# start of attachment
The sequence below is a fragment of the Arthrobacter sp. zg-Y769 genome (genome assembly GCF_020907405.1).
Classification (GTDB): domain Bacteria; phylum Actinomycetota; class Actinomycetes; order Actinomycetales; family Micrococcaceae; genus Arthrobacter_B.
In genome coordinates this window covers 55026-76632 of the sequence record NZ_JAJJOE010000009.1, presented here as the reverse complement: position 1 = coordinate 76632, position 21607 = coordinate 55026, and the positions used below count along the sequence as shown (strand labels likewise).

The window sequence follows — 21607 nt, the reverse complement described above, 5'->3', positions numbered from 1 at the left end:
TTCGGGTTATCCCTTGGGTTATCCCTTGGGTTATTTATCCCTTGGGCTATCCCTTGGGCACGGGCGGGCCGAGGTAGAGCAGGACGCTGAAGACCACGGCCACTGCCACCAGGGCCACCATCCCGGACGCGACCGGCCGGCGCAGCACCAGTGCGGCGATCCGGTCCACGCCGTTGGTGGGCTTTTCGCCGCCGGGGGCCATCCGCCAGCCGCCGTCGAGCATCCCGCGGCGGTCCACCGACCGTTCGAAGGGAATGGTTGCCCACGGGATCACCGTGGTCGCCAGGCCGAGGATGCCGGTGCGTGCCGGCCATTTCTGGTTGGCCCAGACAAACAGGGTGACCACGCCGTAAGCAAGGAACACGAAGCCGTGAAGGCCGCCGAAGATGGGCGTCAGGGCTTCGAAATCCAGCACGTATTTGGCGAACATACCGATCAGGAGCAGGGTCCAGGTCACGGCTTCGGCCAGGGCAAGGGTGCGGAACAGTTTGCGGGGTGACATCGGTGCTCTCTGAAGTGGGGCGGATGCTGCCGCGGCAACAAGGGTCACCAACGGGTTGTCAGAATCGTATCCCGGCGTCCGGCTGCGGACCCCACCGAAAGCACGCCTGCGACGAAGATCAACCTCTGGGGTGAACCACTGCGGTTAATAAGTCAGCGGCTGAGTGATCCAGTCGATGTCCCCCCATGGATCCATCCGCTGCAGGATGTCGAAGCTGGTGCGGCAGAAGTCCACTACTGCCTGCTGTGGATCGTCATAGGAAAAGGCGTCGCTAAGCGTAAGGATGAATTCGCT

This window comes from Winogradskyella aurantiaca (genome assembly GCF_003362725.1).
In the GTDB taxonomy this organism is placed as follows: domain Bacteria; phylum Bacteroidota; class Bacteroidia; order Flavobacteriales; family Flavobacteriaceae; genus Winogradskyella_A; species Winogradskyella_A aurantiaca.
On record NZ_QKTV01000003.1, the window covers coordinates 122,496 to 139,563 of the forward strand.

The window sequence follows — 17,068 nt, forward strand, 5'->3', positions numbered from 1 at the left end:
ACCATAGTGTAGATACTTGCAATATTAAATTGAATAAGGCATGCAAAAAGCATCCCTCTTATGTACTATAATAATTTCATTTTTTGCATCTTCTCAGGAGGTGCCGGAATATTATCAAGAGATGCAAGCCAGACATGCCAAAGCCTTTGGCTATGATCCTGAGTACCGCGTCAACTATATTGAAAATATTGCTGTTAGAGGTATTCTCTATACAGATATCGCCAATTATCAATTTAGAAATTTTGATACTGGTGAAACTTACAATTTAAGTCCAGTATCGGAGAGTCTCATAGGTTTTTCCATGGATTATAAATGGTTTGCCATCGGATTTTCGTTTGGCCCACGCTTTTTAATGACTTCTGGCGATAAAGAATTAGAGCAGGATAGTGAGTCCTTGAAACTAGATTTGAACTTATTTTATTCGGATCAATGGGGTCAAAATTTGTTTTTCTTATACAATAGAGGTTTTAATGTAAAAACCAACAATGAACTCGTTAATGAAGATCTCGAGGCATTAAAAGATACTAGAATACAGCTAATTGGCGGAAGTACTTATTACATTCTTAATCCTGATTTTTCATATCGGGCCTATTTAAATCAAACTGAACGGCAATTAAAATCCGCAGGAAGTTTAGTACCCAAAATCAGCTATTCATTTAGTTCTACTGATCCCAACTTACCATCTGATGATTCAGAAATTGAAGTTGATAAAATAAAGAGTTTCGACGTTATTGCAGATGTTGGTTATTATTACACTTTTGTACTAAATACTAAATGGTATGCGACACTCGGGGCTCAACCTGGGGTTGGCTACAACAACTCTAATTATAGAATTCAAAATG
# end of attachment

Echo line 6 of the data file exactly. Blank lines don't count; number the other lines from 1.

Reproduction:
This window comes from Winogradskyella aurantiaca (genome assembly GCF_003362725.1).